Through each cycle, right-wing violence has peaked in times of effective Democratic presidents. In Dallas in 1963, in Oklahoma City in 1995 and in the Republican Party of today. Right-wing ideology has become accepted conservative ideology and has thus become mainstream Republican thought. This has sadly led me to wonder: Is there something inherently violent that exists in the conservative character? Is there something lurking just beneath the surface, waiting for one issue or another to justify the murder of the opposition? Are these people really just a bunch of psychos? Liberals and conservatives can disagree on the issue of capital punishment, but only one side has openly applauded the practice. We can disagree about the difference between market-based and government-run health care, but only conservatives have applauded the deaths of the uninsured. We can disagree about the political process, but only conservatives have consistently advocated for violent combat. This sadistic streak is reflected in Republican legislation and policies as well. It manifests itself in the continued support for the unrestricted gun rights that result in the deaths of thousands of Americans every year. In early 2011, the newly elected Republican Congress attempted to redefine forceful rape in what became a sustained assault on women’s health. One could make the case that that the far left also has a history of bombings and violence, based on acts committed by sixties radicals. But that history does not come anywhere near the consistent and prolonged brutality of the right. Indeed, the Occupy Wall Street movement has universally sworn nonviolence. As we enter what promises to be an ultra negative election year, how else will the GOP base’s violent tendencies and bloody fervor manifest itself? How much does the GOP’s rhetoric have to deteriorate before a member of their base takes a shot at another politician?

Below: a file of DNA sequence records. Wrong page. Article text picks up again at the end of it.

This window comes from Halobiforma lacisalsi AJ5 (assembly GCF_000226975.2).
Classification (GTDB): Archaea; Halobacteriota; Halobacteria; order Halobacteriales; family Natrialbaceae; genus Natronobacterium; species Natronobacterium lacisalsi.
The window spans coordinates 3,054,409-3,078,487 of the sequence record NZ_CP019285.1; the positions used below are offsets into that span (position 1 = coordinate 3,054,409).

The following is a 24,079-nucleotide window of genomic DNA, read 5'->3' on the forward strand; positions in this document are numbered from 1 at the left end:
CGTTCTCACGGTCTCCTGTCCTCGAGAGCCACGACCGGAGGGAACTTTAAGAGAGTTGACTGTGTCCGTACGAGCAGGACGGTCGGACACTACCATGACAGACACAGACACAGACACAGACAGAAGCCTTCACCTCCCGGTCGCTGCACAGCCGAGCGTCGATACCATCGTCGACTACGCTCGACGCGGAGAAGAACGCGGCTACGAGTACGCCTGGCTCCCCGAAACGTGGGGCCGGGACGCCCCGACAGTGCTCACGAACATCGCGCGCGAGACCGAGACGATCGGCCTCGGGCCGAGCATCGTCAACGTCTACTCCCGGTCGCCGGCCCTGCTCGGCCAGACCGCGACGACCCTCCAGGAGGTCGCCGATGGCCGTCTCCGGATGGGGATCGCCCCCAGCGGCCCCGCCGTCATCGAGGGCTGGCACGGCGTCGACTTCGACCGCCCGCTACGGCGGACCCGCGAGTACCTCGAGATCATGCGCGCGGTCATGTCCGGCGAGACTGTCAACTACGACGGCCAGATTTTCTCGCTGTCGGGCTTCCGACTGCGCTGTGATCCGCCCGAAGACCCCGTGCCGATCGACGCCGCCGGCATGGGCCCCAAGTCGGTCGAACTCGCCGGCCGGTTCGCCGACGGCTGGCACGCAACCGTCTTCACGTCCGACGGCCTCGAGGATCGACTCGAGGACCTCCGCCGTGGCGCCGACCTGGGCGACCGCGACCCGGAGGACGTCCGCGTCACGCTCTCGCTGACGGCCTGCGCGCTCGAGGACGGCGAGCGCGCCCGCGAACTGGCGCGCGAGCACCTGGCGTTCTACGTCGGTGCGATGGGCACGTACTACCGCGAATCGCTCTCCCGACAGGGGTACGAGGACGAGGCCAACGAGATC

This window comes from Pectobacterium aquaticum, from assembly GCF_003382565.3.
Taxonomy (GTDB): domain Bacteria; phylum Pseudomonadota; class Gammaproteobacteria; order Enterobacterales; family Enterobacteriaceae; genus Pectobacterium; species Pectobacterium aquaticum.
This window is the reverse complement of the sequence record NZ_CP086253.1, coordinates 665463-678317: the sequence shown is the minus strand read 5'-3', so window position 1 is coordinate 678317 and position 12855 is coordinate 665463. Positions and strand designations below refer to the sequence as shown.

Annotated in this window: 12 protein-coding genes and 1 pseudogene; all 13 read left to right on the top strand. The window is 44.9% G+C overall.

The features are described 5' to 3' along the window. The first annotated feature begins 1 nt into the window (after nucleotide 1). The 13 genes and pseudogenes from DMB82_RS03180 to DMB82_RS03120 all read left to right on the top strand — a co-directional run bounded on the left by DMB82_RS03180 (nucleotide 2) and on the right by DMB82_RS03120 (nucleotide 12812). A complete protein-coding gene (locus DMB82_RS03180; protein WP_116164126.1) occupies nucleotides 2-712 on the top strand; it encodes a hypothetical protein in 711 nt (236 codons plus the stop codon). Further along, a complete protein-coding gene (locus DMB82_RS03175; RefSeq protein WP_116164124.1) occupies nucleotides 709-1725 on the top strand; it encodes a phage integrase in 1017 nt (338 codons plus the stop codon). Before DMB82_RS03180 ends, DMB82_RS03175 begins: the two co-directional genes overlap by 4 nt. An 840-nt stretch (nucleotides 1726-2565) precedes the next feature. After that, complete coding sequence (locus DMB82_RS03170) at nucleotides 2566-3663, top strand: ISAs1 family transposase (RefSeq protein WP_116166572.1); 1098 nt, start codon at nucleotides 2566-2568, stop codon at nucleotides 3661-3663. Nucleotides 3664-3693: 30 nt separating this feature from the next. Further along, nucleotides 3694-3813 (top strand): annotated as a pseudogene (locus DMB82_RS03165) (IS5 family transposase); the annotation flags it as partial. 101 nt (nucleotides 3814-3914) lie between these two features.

All of this denotes a continued breakdown of the American process of being able to come together and build a better country for and with each other through compromise. Something needs to be corrected in the way American conservatives practice their politics. Modern Republican politics have become a contagion within the body politic of the United States. Why even have debates? When will their candidates stop wearing suits and start wearing fatigues? The Republican politics that I once enjoyed now trouble me deeply. Maybe it has always been this way. But it seems that conservative Republicans are devolving downward and backward until there is nothing left except to pick up a gun. What does it mean for our future when the base of one of the two major political parties is advocating the murder of the other? What kind of example are we setting and how long can we maintain it? Can it be ratcheted back? Because if it can’t, theirs will continue to be a permanent civil war waged on their fellow citizens that manifests itself in the occasional “flare-up.” Flare ups that result in the deaths of innocent people.